My wife recently received an email from the Canadian Embassy immigration officials asking for more information. The majority of what they asked for was information I felt we had already provided, or they were asking about her details since we submitted the application over six months ago.
One new thing they wanted was Siham's birth certificate. She provided pretty much every other piece of ID. She didn't provide the birth certificate because, as far as I know, most Moroccans don't have one. Their names are written in a family registry and later added to their family book provided by the government. They are given identity cards and kept on file, but that's about it.
You can get a birth certificate. It's basically just a piece of paper with a stamp on it issued by local officials. It's pretty much a meaningless piece of paper a person would only get if they were asked for it by some foreign embassy.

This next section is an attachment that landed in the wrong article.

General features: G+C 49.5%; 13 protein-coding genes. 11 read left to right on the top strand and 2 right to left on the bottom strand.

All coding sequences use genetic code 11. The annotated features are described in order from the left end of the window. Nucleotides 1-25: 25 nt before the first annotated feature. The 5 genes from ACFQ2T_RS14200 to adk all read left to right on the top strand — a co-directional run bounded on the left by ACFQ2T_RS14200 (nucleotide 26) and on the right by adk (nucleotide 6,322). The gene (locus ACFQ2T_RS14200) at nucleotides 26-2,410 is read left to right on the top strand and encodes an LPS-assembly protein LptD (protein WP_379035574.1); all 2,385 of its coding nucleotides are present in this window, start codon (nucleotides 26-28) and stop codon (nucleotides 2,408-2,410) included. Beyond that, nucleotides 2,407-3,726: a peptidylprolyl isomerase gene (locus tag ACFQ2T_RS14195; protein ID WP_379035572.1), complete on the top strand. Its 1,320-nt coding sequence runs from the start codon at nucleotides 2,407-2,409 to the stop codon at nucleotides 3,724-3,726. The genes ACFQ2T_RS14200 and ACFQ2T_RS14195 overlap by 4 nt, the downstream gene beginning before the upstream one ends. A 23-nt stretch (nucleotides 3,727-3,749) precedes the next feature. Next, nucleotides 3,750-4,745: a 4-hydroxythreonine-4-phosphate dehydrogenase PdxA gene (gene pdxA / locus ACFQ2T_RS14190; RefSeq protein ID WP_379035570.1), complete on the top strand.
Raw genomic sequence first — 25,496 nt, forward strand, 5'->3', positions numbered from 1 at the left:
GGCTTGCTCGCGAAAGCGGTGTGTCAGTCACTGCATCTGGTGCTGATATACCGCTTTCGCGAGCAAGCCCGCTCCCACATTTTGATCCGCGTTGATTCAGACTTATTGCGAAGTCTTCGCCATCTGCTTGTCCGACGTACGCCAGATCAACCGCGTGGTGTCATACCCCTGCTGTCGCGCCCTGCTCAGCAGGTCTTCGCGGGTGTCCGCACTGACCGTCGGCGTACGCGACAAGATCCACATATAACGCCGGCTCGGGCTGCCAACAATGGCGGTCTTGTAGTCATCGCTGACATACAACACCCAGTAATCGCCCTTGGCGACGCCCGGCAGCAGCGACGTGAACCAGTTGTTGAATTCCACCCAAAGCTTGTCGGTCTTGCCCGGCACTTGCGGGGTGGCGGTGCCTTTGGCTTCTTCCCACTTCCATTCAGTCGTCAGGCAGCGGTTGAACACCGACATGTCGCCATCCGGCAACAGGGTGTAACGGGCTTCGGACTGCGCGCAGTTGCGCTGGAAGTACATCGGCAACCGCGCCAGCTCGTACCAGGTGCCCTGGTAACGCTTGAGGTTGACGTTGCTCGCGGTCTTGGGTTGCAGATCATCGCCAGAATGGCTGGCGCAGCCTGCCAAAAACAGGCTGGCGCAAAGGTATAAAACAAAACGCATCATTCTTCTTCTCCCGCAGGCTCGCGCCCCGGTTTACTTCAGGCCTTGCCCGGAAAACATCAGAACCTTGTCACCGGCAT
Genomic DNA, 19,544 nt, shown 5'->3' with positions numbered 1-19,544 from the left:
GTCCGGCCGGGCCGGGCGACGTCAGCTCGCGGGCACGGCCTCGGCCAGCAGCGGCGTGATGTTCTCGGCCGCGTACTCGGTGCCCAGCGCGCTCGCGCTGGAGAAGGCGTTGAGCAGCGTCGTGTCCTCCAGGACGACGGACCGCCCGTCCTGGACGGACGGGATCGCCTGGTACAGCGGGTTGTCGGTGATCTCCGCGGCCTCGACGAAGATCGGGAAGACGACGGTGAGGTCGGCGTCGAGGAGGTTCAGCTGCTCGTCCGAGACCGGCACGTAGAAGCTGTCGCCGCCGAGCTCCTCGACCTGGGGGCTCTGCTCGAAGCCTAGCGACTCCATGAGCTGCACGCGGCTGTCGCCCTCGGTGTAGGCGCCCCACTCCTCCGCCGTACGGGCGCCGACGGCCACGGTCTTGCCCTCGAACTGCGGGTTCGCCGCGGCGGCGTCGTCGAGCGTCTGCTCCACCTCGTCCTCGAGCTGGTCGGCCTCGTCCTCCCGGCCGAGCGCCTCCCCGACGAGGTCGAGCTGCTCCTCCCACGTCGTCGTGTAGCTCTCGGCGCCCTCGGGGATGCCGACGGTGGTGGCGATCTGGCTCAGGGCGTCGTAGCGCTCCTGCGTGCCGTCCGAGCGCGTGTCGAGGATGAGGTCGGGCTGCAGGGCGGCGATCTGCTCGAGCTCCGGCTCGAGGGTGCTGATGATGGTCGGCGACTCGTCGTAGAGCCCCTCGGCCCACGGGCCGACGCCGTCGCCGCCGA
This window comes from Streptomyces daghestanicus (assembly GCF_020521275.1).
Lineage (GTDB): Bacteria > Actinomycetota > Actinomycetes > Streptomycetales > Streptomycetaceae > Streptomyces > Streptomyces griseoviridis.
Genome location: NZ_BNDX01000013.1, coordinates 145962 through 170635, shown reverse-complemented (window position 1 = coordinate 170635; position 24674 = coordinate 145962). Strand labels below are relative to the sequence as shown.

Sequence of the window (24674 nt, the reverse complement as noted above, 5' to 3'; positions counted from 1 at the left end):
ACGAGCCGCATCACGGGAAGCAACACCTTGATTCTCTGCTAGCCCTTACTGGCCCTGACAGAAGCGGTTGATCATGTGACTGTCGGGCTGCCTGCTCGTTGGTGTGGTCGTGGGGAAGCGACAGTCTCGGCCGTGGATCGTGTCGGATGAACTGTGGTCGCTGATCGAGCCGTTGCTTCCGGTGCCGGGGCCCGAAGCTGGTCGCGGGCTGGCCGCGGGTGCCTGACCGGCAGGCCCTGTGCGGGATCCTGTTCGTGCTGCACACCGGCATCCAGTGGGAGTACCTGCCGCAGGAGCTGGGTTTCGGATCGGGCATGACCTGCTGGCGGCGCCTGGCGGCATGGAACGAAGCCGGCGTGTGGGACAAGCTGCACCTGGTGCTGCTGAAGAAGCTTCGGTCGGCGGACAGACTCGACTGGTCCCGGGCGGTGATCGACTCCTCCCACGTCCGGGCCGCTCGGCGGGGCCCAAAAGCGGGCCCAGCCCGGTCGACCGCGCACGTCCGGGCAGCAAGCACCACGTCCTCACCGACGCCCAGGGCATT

I don't get this whole birth certificate thing.
Is it to make sure they were actually born?
Are there unborn people trying to sneak into Canada?
If you want to make sure someone was born and didn't come into this world by some unnatural method, all you have to do is ask to see their belly button.
In Morocco's case, just send someone to check the registry. Dozens of applicants can be done at the same time and it's probably a lot more foolproof than asking applicants to obtain their birth certificates. In our case, it would save us about two thousand dollars because Siham has to return to Morocco simply to obtain that document.
Furthermore, I'm sure there are a number of corrupt people who could get you a falsified birth certificate. Not that falsifying one would be particularly difficult. It's not like counterfeiting currency. It's a simple standard handwritten form, and the stamp could be copied on with a good scanner.
It's a pointless piece of identification to request.
The hope is, Siham gives them the info they requested and is approved that same day, or shortly after. Then we will be done this entire hellish process...
Until three years down the road when she applies for citizenship.